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Common Law Marriage

In a common law marriage, a couple is considered legally married despite not having a marriage license, a ceremony, or a marriage certificate. There are many misconceptions about common law marriages. Here are some of the fundamentals.

It’s important to note that Colorado is one of only nine states that still recognize common law marriage. A common misconception is that the couple needs to cohabitate for some number of years to be common law married. That’s not the case. A couple can be together for 50 years and still not be common law married.

Here are the four requirements for common law marriage in Colorado:

  • There must be no legal prohibition against being married

Neither party can be legally married to someone else, nor can they be a parent, sibling, aunt, uncle, etc. to each other. As a general rule, if they can be legally married by a court, they can be common law married.

  • Both parties must have present intent to be married

This might seem like an obvious one, but both parties need to agree that they want to be married now. You are not common law married if you have an intent to get married in the future.

  • Both parties must hold themselves to the public as being married

Basically, they need to act like a married couple. Is the couple filing joint tax returns, representing themselves as husband and wife, etc.? Have they signed an affidavit of common law marriage to get his or her companion on health insurance? Do they own property together? Are they introducing each other as husband and wife? Do they wear wedding rings? There needs to be some sort of public showing of being married.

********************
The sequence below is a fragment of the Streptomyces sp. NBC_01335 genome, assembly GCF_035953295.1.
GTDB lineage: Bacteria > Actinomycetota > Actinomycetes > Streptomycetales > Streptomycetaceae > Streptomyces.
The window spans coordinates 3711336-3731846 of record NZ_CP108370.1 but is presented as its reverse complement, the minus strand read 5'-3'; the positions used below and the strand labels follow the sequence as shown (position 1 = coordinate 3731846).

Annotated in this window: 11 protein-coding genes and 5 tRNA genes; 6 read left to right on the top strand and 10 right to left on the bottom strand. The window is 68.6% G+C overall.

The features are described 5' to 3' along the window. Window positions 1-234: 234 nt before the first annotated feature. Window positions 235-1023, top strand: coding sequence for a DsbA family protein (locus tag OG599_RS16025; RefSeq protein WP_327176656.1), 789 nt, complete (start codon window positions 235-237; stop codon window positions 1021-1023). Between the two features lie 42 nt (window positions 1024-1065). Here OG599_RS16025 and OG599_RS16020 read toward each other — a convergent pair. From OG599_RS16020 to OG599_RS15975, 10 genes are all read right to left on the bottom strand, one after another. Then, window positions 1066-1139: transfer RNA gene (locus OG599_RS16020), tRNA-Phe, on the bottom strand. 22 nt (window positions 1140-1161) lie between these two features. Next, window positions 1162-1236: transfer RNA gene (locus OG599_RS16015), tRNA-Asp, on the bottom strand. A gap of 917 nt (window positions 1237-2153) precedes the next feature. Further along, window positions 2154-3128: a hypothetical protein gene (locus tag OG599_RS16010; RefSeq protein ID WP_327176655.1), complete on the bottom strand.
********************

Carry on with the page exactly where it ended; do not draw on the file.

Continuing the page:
• The marriage must be consummated

This concept can be blurry and is a little outdated. Common law marriage assumes that a couple shares an intimate relationship with each other. Whether or not that relationship must be sexual is up for debate. In the case of someone being physically unable to have sexual relations, this rule gets even fuzzier. But for the sake of simplicity, the law assumes the relationship has been consummated.

Once you’re common law married, you’re married. You share the same rights and privileges of any other married couple. You also need to be aware that there is no common law divorce. There’s only actual divorce. You still need to dissolve the marriage like any other married couple if the relationship goes south. In Colorado, that takes a minimum of 90 days.

Do you have questions about common law marriage? Please call our office at (720) 999-9506. We’re happy to set up a free consultation and answer any questions you might have.